Many problems in software development can be traced to a narrow understanding of professional responsibility. The author examines ways in which software developers have tried to avoid accepting responsibility for their work. After cataloguing various types of responsibility avoidance, the author introduces an expanded concept of positive responsibility. It is argued that the adoption of this sense of positive responsibility will reduce many problems in software development.
In this paper are identified several critical ethical issues that arise in most software projects. Proactive ways to address these issues are detailed. These approaches are consistent with most professional software development standards.
The positive qualities of the Internet--anonymity, openness, and reproducibility have added a new ethical dimension to the privacy debate. This paper describes a new and significant way in which privacy is violated. A type of personal information, called virtual information is described and the effectiveness of techniques to protect this type of information is examined. This examination includes a discussion of technical approaches and professional standards as ways to address this violation of virtual information.
The Software Engineering Code of Ethics and Professional Practice, intended as a standard for teaching and practicing software engineering, documents the ethical and professional obligations of software engineers. The code should instruct practitioners about the standards society expects them to meet, about what their peers strive for, and about what to expect of one another. In addition, the code should also inform the public about the responsibilities that are important to the profession. Adopted in 2000 by the IEEE Computer Society (...) and the ACM--two leading international computing societies--the code of ethics is intended as a guide for members of the evolving software engineering profession. The code was developed by a multinational task force with additional input from other professionals from industry, government posts, military installations, and educational professions. (shrink)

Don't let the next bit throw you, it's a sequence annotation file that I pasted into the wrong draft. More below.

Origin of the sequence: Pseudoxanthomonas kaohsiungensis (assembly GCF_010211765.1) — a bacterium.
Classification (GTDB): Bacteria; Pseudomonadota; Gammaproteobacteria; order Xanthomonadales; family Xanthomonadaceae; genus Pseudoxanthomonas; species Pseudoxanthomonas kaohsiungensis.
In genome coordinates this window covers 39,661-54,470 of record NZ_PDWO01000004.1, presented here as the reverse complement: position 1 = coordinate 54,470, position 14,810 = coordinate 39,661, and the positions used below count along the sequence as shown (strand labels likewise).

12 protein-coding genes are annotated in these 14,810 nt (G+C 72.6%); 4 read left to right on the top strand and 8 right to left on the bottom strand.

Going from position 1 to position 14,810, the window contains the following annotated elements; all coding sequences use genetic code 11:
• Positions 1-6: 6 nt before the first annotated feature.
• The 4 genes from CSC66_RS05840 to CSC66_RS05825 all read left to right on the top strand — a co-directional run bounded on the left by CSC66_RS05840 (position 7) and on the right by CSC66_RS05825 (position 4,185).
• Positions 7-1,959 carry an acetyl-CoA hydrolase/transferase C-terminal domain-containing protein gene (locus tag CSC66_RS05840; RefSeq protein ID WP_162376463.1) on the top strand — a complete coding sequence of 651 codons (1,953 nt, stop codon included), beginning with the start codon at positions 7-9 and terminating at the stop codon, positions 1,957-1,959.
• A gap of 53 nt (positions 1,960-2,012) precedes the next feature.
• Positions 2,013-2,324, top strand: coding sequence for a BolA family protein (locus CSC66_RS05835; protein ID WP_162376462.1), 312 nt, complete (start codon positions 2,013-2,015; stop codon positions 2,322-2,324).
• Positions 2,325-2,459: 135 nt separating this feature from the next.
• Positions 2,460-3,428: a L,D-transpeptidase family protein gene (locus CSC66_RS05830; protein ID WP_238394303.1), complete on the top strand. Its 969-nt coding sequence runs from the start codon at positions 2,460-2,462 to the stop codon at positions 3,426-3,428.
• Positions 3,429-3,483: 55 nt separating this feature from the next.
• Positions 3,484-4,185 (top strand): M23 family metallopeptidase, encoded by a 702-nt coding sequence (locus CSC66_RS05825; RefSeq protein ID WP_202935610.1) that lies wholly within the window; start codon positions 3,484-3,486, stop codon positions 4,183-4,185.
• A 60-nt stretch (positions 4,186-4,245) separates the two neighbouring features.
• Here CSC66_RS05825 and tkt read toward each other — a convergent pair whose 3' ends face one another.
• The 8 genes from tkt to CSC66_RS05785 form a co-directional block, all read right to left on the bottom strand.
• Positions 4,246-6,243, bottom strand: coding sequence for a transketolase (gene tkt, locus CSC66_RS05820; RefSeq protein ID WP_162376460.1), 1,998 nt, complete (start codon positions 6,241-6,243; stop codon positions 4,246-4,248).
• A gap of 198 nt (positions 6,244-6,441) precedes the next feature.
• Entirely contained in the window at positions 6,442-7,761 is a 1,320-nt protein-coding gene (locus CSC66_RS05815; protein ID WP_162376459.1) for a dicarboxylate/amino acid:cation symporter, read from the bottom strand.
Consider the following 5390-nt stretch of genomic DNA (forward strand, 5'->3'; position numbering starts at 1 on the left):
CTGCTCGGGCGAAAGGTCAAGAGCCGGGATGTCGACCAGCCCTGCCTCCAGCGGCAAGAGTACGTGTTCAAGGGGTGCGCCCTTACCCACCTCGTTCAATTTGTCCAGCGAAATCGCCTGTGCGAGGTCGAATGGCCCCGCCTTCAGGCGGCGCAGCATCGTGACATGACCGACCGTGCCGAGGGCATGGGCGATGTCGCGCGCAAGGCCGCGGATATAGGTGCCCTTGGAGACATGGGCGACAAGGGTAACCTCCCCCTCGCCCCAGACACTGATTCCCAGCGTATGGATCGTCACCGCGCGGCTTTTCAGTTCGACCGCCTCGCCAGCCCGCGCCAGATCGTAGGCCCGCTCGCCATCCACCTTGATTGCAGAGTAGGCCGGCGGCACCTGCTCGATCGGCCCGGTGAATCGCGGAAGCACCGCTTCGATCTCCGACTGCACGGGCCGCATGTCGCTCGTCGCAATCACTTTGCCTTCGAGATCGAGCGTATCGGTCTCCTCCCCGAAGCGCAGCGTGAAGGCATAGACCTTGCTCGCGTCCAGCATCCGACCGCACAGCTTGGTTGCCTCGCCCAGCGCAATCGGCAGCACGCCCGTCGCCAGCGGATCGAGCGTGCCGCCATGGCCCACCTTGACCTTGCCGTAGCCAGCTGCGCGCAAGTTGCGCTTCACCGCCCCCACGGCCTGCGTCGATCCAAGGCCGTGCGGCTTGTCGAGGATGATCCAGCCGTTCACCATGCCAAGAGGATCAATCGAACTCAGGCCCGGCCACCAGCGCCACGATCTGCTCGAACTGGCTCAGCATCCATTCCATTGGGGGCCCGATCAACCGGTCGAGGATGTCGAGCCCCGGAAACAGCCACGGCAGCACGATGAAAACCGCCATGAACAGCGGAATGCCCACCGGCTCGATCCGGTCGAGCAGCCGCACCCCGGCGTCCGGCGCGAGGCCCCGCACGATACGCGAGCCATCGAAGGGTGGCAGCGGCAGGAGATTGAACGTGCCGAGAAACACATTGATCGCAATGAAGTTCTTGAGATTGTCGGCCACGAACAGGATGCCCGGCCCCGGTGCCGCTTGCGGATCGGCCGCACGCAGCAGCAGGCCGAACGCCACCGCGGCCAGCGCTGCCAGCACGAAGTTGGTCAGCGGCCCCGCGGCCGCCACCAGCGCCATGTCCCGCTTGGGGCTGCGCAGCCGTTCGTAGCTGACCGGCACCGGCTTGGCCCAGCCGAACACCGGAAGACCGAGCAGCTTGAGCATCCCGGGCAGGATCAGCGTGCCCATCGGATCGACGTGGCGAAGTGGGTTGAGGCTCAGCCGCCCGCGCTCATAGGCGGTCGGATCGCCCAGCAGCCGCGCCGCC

In the third Meditation once having arrived at the conclusion that a perfect being exists, Descartes infers that this perfect being could not be a deceiver. I maintain that there is no valid way he can move from his conclusion that a perfect being exists to the conclusion that this being cannot be a deceiver. In order to see the difficulties with this inference it is necessary to examine the use of the idea of perfection in the argument for the (...) existence of the perfect being, but I will not otherwise concern myself with the validity of the argument for the existence of God. (shrink)
Purpose This short viewpoint is a response to a lead paper on professional ethics in the information age. This paper aims to draw upon the authors’ experience of professional bodies such as the ACM over many years. Points of agreement and disagreement are highlighted with the aim of promoting wider debate. Design/methodology/approach An analysis of the lead paper is undertaken using a binary agree/disagree approach. This highlights the conflicting views which can then be considered in more detail. Findings Four major (...) agreements and four major disagreements are identified. There is an emphasis on “acultural” professionalism to promote moral behavior rather than amoral behavior. Originality/value This is an original viewpoint which draws from the authors’ practical experience and expertise. (shrink)
In der Monadologie und in den Meditationes schreibt Leibniz, Descartes' ontologischer Gottesbeweis sei unvollständig. In diesem Aufsatz untersuche ich Leibniz' Bemühen um die Vervollständigung des Beweises. Sein Argument für die Prämisse „Der Gottesbegriff ist ein möglicher Begriff“ ist unverträglich mit einem anderen Stück seiner Metaphysik, und zwar mit seiner Annahme einer Art von Disparata. Leibniz behauptet, der Gottesbegriff sei ein möglicher, d. h. kein inkompatibler Begriff. Er vertritt die These, Gott bestehe aus einfachen Eigenschaften und diese könnten nicht inkompatibel sein, (...) weil einfache Eigenschaften nicht zerlegbar seien. Ich vertrete jedoch die These, daß Leibniz Unverträglichkeiten zwischen einfachen Eigenschaften zuläßt. Diese Art von Unverträglichkeit wird dann betrachtet in Beziehungen zu den Wegen, auf denen wir nach Leibniz Gottes Eigenschaften erkennen können. Es wird gezeigt, daß sein Bemühen, im ontologischen Gottesbeweis nachzuweisen, daß der GottesbegrifF ein möglicher Begriff sei, vergeblich ist. (shrink)